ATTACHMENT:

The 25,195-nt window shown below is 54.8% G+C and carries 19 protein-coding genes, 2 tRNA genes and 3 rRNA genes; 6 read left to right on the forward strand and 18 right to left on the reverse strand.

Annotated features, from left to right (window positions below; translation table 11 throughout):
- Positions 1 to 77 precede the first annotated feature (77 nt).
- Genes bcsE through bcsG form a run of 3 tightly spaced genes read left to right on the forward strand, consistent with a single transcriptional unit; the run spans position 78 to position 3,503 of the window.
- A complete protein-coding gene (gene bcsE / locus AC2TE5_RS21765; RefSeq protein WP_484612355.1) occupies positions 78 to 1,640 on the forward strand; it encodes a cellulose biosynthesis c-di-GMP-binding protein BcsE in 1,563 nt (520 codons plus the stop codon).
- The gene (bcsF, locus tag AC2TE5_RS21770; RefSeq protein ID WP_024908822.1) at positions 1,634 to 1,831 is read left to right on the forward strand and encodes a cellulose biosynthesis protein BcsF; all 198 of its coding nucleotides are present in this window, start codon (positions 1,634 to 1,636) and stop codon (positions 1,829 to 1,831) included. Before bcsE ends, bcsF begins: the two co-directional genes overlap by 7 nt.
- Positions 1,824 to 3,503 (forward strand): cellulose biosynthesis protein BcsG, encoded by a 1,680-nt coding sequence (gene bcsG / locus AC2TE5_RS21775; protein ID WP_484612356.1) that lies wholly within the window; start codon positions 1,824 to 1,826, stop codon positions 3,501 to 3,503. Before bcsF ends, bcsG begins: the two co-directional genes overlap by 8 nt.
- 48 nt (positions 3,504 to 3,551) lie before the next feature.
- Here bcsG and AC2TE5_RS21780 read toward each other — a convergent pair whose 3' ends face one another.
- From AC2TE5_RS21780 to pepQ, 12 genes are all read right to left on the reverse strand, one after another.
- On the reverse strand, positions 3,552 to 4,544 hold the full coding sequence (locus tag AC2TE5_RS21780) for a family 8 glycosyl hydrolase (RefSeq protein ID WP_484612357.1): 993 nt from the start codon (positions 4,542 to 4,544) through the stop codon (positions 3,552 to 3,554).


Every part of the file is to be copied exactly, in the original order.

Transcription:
The 25,195-nt window shown below is 54.8% G+C and carries 19 protein-coding genes, 2 tRNA genes and 3 rRNA genes; 6 read left to right on the forward strand and 18 right to left on the reverse strand.

Annotated features, from left to right (window positions below; translation table 11 throughout):
- Positions 1 to 77 precede the first annotated feature (77 nt).
- Genes bcsE through bcsG form a run of 3 tightly spaced genes read left to right on the forward strand, consistent with a single transcriptional unit; the run spans position 78 to position 3,503 of the window.
- A complete protein-coding gene (gene bcsE / locus AC2TE5_RS21765; RefSeq protein WP_484612355.1) occupies positions 78 to 1,640 on the forward strand; it encodes a cellulose biosynthesis c-di-GMP-binding protein BcsE in 1,563 nt (520 codons plus the stop codon).
- The gene (bcsF, locus tag AC2TE5_RS21770; RefSeq protein ID WP_024908822.1) at positions 1,634 to 1,831 is read left to right on the forward strand and encodes a cellulose biosynthesis protein BcsF; all 198 of its coding nucleotides are present in this window, start codon (positions 1,634 to 1,636) and stop codon (positions 1,829 to 1,831) included. Before bcsE ends, bcsF begins: the two co-directional genes overlap by 7 nt.
- Positions 1,824 to 3,503 (forward strand): cellulose biosynthesis protein BcsG, encoded by a 1,680-nt coding sequence (gene bcsG / locus AC2TE5_RS21775; protein ID WP_484612356.1) that lies wholly within the window; start codon positions 1,824 to 1,826, stop codon positions 3,501 to 3,503. Before bcsF ends, bcsG begins: the two co-directional genes overlap by 8 nt.
- 48 nt (positions 3,504 to 3,551) lie before the next feature.
- Here bcsG and AC2TE5_RS21780 read toward each other — a convergent pair whose 3' ends face one another.
- From AC2TE5_RS21780 to pepQ, 12 genes are all read right to left on the reverse strand, one after another.
- On the reverse strand, positions 3,552 to 4,544 hold the full coding sequence (locus tag AC2TE5_RS21780) for a family 8 glycosyl hydrolase (RefSeq protein ID WP_484612357.1): 993 nt from the start codon (positions 4,542 to 4,544) through the stop codon (positions 3,552 to 3,554).